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we need a way to remove teachers who are not up to it

(33 Posts)
sun1234 Mon 12-Sep-11 13:05:33

or at least a replacement for them whilst they re-train!

DS2 had a new, nice, but useless teacher last year when he was in year 2. The warning signs were there from early on but it takes time for your nagging doubts to become a strong possibility that your child's teacher isn't really going to be great for your child but I knew by early December. Then it takes a while longer for the other parents to start telling each other that their children aren't really progressing either - late February. Even by the end of the year when its blatantly obvious, there will still be a parent or two who will swear blind that the teacher is fine and that their child is making good progress. By Easter, the head still denied a problem when speaking to parents (each was made to feel that they wanted special treatment for their child alone and we were each assured that the head was happy with the teaching in our children's class). However, for the last term, there was a whole slew of initiatives to bring the children up to level 2. Most of them ended up at level 2c and barely anyone got a 3 in anything, but the end of year newsletter boasted about the results even though they were below the national average (in an area where everyone speaks English as their mother tongue).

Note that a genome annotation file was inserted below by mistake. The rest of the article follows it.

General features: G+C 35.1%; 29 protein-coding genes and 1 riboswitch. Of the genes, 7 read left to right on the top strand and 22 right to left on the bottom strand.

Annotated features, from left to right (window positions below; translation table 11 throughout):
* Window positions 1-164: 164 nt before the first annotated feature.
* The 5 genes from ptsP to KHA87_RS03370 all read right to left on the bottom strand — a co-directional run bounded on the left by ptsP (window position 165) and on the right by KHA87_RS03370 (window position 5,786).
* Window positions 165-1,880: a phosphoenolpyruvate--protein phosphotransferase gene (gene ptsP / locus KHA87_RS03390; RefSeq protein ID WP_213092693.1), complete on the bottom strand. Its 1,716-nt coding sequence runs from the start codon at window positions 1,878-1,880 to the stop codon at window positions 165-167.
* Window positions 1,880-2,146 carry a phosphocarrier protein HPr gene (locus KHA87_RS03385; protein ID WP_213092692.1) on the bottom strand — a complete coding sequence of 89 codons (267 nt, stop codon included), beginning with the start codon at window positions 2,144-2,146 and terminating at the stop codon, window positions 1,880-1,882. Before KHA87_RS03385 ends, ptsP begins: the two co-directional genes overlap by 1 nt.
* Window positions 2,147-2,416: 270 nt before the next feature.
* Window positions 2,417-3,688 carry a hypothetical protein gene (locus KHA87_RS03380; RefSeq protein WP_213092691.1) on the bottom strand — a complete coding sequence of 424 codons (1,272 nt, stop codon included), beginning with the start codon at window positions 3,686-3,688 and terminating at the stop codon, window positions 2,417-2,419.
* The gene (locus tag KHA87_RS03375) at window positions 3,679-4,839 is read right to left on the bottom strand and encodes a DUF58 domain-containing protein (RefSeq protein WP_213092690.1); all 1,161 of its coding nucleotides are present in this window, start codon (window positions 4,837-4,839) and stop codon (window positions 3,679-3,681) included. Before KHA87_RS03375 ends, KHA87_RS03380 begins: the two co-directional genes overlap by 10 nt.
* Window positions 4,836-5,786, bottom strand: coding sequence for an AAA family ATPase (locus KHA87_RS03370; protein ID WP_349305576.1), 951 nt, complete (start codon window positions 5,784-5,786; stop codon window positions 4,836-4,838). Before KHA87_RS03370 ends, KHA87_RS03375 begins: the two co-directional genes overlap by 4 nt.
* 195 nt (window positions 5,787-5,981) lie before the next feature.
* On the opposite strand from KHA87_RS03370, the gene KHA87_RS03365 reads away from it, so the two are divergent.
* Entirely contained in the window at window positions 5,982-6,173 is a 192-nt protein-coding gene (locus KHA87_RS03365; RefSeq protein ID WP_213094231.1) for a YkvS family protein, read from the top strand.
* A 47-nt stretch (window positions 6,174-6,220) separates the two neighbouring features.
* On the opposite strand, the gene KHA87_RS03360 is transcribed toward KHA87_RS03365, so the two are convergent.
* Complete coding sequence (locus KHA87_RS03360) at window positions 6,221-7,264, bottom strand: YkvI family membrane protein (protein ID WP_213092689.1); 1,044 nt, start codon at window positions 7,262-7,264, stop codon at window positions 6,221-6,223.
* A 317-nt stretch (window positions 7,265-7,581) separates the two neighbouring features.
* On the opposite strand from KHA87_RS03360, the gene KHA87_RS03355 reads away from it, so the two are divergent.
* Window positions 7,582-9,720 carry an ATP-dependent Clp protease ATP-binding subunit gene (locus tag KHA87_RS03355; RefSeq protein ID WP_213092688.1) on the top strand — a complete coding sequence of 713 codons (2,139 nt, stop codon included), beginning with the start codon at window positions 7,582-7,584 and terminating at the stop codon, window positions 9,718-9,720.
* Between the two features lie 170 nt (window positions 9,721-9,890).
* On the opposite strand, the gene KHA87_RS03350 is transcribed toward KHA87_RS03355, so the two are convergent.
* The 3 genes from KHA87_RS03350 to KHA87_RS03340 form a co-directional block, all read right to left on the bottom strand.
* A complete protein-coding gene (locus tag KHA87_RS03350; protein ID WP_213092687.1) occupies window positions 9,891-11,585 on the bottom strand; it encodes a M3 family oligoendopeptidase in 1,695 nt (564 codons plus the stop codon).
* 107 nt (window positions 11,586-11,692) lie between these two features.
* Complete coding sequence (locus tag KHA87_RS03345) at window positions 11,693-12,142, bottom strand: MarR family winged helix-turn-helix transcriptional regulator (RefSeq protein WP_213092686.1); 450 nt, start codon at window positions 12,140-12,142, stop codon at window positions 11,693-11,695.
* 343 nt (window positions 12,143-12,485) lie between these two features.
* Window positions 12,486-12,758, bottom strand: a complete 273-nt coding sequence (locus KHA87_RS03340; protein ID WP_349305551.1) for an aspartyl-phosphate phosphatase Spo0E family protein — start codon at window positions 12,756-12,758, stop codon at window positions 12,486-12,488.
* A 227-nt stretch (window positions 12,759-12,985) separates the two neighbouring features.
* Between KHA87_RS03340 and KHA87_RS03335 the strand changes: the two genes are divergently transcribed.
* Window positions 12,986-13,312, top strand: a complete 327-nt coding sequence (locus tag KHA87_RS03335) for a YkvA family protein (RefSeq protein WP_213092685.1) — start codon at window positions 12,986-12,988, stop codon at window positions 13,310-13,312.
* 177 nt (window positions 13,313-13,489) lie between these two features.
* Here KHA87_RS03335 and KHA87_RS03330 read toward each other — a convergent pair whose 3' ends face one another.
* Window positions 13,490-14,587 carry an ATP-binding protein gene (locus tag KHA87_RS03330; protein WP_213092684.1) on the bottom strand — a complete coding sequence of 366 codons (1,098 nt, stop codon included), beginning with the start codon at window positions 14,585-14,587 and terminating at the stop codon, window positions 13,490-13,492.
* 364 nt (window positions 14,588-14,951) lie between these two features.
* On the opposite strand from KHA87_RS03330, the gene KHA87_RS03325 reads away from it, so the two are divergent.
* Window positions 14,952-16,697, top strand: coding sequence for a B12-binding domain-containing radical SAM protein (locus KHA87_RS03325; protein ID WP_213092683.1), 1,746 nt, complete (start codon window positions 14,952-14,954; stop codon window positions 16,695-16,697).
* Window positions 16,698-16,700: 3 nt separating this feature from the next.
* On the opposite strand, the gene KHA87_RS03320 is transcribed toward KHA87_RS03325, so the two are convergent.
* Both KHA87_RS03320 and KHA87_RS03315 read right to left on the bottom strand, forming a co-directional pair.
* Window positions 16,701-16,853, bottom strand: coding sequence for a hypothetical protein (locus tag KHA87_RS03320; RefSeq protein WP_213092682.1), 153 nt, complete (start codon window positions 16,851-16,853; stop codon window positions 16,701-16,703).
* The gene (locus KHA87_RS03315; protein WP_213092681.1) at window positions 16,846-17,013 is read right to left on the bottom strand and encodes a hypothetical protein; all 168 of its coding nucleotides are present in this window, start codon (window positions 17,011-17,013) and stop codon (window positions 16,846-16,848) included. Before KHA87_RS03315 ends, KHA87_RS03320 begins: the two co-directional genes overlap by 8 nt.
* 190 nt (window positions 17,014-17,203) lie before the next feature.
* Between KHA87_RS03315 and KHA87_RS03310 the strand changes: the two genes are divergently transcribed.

I didn't want to risk it for year 3 and I moved my children to a new school. my (bright) soon is now far behind his new classmates in some subjects but I hope he will catch up. However he is confused about what is expected of him because last year he learned not to try to do the work quickly or well because it annoyed the teacher who wanted everyone to progress together. He'll be fine because he's in a better environment and he is young enough to catch up. But what about the 29 classmates that he left behind?

IndigoBell Mon 12-Sep-11 13:20:13

There are ways to remove teachers who aren't doing their job.

Especially if this is their NQT year - they can fail it.

But normally there's a lot more going on than 'bad teaching', normally there's lots of problems with the HT, the senior leadership teacher as well as the teacher.

For example an NQT is meant to have a mentor and a lot of support. If that wasn't happening it's a whole school problem. Equally the HT refusing to acknowledge any problems is not the teacher's fault.

Basically, it sounds like a bad school and you are well out of it.

As for the rest? I dunno, but some of them would have had the option to move and decided not to take it.

If a teacher is struggling there is loads the HT can do.

LaurieFairyCake Mon 12-Sep-11 13:25:27

Oh god it takes aaaaaagessss hmm In a school I er...<cough> know 2 teachers have been mentored/coached exhaustively for the last 2 years and they're still not up to it and it's going to take all this year to get rid of them.

It's that bad that colleagues of one of the teachers signed her up to a dating site as she said she would leave when she got married grin

sun1234 Mon 12-Sep-11 13:35:06

she wasn't an NQT - she'd done that year and this was her first year after being an NQT. (There was probably warning signs right there that her first school had not kept her on).She had a mentor but until she joined, the mentor was considered to be the weakest teacher in the school by far (but she was ambitious, hence the reason she got the mentor role).

You are spot on though about the poor leadership.